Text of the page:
The Japan Foundation
Performing Arts Network Japan
Contents
Presenter Interview
As the Institute of Contemporary Arts (ICA) celebrates its 60th anniversary, what is the vision of its new artistic director?
Ekow Eshun
You are also a journalist and broadcaster. From this point of view, how do you think the arts influence the society, or people’s way of thinking in Britain?
That’s a good question – there was a piece in the Japan Times yesterday about how London is overtaking New York as the world’s major city of international commerce and culture. It talked about economy, how the stock market is booming and trade industry is prospering, but also about how culture plays an important role in the rise of London. That’s true. I think London is in the middle of the whole artistic boom at the moment, led really by the opening of the Tate Modern in 2000. Since then, every art institution is in competition to get the most people and to do the most exciting work. So, the game is bigger, the bar is higher now, and it is really exciting. There are all sorts of different activities taking place, which means that now the public is much more aware of what art means. Also, there is great hunger for culture in general. So, London is insane, all the cinemas, theatres and art galleries are doing different things and competing with each other to get attention. It’s hard work if you work in the arts, but I think this is very healthy and it’s the most exciting area to be in at the moment.
As a journalist I’ve spent all my life writing about all this. I write about arts, politics, culture, identity, fashion sometimes, but I don’t think much about a distinction between them. For me they tend to roll into one. It’s because they are all about how you live. I am always interested in what it is to motivate, or move people. I think culture is made up of all sorts of individual events and moments, and there is a collective voice that comes out of all these. I try to listen to and identify that, as it tells you a lot about what Britain is like as a country and how it sits in the wider international world at the moment.
So, it really interests me coming to Japan like this, as I am always trying to find where the next wave comes from and identify what that wave is. On a personal level, too, I started out my early career writing about trends and lifestyle. I was an editor for a fashion/style magazine called Arena, and even then, it felt to me that you could take them seriously. Fashion is not just about clothes. Fashion is about the reasons why people do certain things.

It seems to me, though, that while arts can contribute to a city being an exciting place, people in the world are somehow feeling pessimistic about the future and the direction we are going. Do you think arts can help people to find a way?
Art doesn’t have answers to things. What art can do is to question about things and allow people hopefully to see things in different ways.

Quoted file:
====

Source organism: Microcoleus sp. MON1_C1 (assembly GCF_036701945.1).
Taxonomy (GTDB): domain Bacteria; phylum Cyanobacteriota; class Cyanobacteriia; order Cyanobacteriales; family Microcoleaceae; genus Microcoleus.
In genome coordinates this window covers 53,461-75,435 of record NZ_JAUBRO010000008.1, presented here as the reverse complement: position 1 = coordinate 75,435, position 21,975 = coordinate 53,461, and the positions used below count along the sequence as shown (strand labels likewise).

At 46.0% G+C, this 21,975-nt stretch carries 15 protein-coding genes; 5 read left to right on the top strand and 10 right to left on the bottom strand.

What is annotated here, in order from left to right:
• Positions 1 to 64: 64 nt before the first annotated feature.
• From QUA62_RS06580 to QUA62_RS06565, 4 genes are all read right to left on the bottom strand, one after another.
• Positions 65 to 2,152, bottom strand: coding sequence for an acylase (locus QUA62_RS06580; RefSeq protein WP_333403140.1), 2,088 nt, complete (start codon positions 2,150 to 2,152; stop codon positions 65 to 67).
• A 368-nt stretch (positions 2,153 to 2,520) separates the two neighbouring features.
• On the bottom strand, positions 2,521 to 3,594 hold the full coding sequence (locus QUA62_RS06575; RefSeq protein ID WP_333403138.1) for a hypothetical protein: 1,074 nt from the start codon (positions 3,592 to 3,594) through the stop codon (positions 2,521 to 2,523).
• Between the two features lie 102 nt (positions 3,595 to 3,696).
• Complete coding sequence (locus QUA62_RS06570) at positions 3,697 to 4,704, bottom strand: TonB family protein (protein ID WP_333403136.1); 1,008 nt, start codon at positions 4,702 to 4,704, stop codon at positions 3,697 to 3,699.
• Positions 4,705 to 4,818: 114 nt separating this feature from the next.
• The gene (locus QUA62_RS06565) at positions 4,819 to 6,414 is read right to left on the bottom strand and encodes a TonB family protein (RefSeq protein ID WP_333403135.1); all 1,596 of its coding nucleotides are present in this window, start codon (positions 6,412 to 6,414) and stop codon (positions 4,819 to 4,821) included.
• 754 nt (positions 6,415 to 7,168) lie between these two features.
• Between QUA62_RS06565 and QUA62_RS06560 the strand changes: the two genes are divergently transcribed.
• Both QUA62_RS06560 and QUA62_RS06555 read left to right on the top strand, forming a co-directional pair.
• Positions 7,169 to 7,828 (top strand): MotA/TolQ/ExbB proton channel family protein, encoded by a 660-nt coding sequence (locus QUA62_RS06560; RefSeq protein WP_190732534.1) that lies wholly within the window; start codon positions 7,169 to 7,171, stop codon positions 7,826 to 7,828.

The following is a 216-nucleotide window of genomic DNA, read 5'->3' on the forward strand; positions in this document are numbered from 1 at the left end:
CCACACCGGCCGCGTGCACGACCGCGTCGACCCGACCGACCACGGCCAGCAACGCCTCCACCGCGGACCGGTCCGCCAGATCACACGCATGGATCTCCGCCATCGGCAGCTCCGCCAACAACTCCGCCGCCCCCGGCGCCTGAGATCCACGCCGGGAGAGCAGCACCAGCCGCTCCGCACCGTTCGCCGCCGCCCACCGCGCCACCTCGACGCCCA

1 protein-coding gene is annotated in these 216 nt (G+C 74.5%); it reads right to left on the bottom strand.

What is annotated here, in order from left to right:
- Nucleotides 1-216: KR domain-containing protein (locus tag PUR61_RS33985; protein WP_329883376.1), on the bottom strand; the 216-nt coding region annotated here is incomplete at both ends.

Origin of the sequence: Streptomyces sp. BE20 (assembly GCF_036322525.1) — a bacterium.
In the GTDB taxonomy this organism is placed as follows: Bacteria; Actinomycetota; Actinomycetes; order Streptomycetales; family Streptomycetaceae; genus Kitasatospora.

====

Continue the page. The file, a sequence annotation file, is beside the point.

The amount of time spent in the world talking about religion at the moment is huge. I would rather put my faith in art as an answer to the questions in the world, because I think artistic activity – whether it is in visual arts or film or whatever – can hold on to contradiction. Religion for instance is interested in a single answer to things. Art is about the complexity of the world. That’s not so comfortable a lot of times for people. But for me it’s crucial to accept the fact that the world is this complicated. And, while you can be pessimistic, actually the idea that we can explore the significance of the things around us and spend time thinking and talking about it, I think that can lead to new waves for making the world better.
The point of art is that when someone creates an amazing piece of art that people have never seen before, that can make people feel uncomfortable, but that’s good, I guess, because it suggests that someone has found a different perspective. I am not always looking for the stuff that is going to please most people, but something that has depth and enough weight to it that we can come back to again and again.

Do you have any special events to celebrate your 60th anniversary?
We are in the process of planning now. Our 60th year won’t start properly start until late this year – and about our highlight, which we are excited about, I can’t talk about it yet, because we still need to fully confirm it. But assuming it happens, that will be a major public event in our main space involving music and art. So we will not stop with our events about innovation and complexity, but over the next couple of years it will be important for us to bring in a large number of people who wouldn’t have come to experimental forms of art until now. That is our challenge, but I think I have a strong idea about that.

Which areas would you like to emphasize from now on?